IndieWire: ‘The Crown’: Princess Diana and Prince Charles’ Relationship (Interview)

‘The Crown’: Emma Corrin and Josh O’Connor on Embodying the Agony of Charles and Di
Yes, performing that awkward ‘Phantom of the Opera’ scene made them both want to go fetal.

“It’s so cringey,” said Emma Corrin, who stars as Princess Diana in Season 4 of Netflix’s “The Crown.” “It’s the worst.”

“It’s so uncomfortable,” agreed Josh O’Connor, who, as Prince Charles, is Corrin’s frequent scene partner. “It’s so horrible. I’m so sorry.”

Here’s the thing about playing the British royal family’s two very famous star-crossed lovers — there are any number of based-on-real-life scenes with Corrin and O’Connor in “The Crown” that they could be talking about. Is it the duo’s terrible engagement interview, where it becomes very apparent that Charles has little interest in his future bride? Is it the press conference in Australia where Diana fumbles incredibly basic questions about their trip Down Under? Is it when Charles watches aghast as attention-starved Diana does a surprise dance to Billy Joel’s “Uptown Girl” in front of a packed audience at the Royal Opera House?

All worthy contenders, but the scene in question is the one in Episode 9, “Avalanche,” where Corrin, on stage in full Sarah Brightman “Phantom of the Opera” costume — complete with sets and orchestral backing — records a video of the impossible soprano lung-buster “All I Ask of You” for Charles’ anniversary present. The two, after a tepid dinner, watch the video together on the VCR — and O’Connor’s brutal, horrified reaction to Diana’s wide-eyed attempt at reconciliation is both heart-piercing and priceless.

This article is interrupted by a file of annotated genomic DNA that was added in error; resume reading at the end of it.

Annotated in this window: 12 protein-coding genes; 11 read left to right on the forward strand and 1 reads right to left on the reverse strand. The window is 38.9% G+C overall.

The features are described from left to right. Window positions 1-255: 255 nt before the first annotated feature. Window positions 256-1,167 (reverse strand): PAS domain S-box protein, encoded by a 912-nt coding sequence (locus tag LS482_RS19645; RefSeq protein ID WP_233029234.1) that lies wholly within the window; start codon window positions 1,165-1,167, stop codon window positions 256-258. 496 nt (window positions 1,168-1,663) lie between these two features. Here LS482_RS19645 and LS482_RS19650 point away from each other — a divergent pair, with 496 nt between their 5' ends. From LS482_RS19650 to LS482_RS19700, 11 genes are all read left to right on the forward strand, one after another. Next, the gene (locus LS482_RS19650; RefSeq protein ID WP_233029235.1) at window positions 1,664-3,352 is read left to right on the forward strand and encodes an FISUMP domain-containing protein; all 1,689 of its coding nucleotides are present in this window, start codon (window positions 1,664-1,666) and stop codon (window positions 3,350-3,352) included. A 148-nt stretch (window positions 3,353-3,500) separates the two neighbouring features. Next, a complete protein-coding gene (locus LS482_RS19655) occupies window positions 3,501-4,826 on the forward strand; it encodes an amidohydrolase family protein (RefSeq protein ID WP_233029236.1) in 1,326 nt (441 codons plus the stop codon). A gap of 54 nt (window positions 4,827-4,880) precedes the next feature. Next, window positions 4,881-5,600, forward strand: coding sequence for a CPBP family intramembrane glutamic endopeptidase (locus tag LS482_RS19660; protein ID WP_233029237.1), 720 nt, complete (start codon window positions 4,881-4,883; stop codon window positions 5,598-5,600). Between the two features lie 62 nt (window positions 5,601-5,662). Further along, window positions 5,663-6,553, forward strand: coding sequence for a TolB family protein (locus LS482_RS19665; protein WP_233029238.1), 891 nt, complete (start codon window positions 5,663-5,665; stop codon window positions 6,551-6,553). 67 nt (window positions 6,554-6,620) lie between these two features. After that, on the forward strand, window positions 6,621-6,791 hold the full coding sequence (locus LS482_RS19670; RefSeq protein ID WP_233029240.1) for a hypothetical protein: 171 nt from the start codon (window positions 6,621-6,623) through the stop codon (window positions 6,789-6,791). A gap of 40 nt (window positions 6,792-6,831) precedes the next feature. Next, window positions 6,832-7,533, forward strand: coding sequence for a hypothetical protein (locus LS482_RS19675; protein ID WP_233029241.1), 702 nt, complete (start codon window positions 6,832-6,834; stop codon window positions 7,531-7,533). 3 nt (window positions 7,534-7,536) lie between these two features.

“She hasn’t learned!” Corrin replied. “It’s the second time she’s done it [after the Billy Joel performance]! You’re like, ‘Come on Di! COME ON!’”

“In reality, what Emma did in that scene is amazing,” O’Connor said. “The [crew] were like, ‘Do you want to see it before [you film]? and I was like, ‘Maybe not, because I’m not really into that, I would rather react in the moment.’ But then the director was like ‘Emma is quite fucking great in it!’ — sorry, I shouldn’t swear — but it was like ‘Emma is really good in it!’ so I sat down and watched. And the singing is amazing! But then I had to be that prat! If my partner did that for my birthday, I would be in tears and so grateful. It was really hard to go from that, to acting like ‘What an idiot!’”

It’s the mixing of private moments with the public persona of Charles and Diana that makes Corrin and O’Connor’s performances so resonant. Each is required to make countless broad and fine choices every moment on screen to avoid mimicry, but to still give the audience the satisfaction of recognizing their personal experience of the characters.

They were helped by creator and showrunner Peter Morgan’s scripts, which cleverly intertwine a select number of very public moments that put a not-so-delicate point on the couple’s private upheaval. Moments that we’ve all endlessly seen are left out; the episode focused on the royal wedding cuts to black just before Diana, in her wedding dress, leaves for Westminster Abbey. The “Lion King”-esque presentations of newborn Prince William and Prince Harry on the steps of the Lindo Wing at St. Mary’s Hospital are omitted entirely.

What remains are the moments that deepen the focus on a couple as their public facade slowly crumbles to reveal a relationship built without a foundation beyond patriarchal expectations of marriage and duty.